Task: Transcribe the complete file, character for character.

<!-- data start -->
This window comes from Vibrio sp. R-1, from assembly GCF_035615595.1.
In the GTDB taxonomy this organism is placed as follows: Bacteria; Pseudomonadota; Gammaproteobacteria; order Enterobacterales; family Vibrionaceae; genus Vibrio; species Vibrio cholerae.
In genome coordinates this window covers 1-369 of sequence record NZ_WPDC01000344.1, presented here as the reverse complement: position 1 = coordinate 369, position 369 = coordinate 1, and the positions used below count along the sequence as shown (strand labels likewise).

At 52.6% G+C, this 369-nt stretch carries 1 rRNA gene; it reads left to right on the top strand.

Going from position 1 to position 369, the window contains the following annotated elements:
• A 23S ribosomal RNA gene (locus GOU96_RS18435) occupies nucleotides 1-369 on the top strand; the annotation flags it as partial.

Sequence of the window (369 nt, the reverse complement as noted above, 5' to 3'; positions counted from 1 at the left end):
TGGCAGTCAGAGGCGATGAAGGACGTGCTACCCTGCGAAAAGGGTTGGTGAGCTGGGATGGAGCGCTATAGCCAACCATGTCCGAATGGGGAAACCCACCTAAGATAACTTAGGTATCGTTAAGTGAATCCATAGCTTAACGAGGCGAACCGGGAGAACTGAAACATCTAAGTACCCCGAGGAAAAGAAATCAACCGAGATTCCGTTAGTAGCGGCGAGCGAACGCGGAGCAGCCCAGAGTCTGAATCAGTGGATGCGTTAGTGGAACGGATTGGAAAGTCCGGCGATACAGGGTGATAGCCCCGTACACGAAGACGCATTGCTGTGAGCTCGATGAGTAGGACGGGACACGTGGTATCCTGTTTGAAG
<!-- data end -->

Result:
This window comes from Vibrio sp. R-1, from assembly GCF_035615595.1.
In the GTDB taxonomy this organism is placed as follows: Bacteria; Pseudomonadota; Gammaproteobacteria; order Enterobacterales; family Vibrionaceae; genus Vibrio; species Vibrio cholerae.
In genome coordinates this window covers 1-369 of sequence record NZ_WPDC01000344.1, presented here as the reverse complement: position 1 = coordinate 369, position 369 = coordinate 1, and the positions used below count along the sequence as shown (strand labels likewise).

At 52.6% G+C, this 369-nt stretch carries 1 rRNA gene; it reads left to right on the top strand.

Going from position 1 to position 369, the window contains the following annotated elements:
• A 23S ribosomal RNA gene (locus GOU96_RS18435) occupies nucleotides 1-369 on the top strand; the annotation flags it as partial.

Sequence of the window (369 nt, the reverse complement as noted above, 5' to 3'; positions counted from 1 at the left end):
TGGCAGTCAGAGGCGATGAAGGACGTGCTACCCTGCGAAAAGGGTTGGTGAGCTGGGATGGAGCGCTATAGCCAACCATGTCCGAATGGGGAAACCCACCTAAGATAACTTAGGTATCGTTAAGTGAATCCATAGCTTAACGAGGCGAACCGGGAGAACTGAAACATCTAAGTACCCCGAGGAAAAGAAATCAACCGAGATTCCGTTAGTAGCGGCGAGCGAACGCGGAGCAGCCCAGAGTCTGAATCAGTGGATGCGTTAGTGGAACGGATTGGAAAGTCCGGCGATACAGGGTGATAGCCCCGTACACGAAGACGCATTGCTGTGAGCTCGATGAGTAGGACGGGACACGTGGTATCCTGTTTGAAG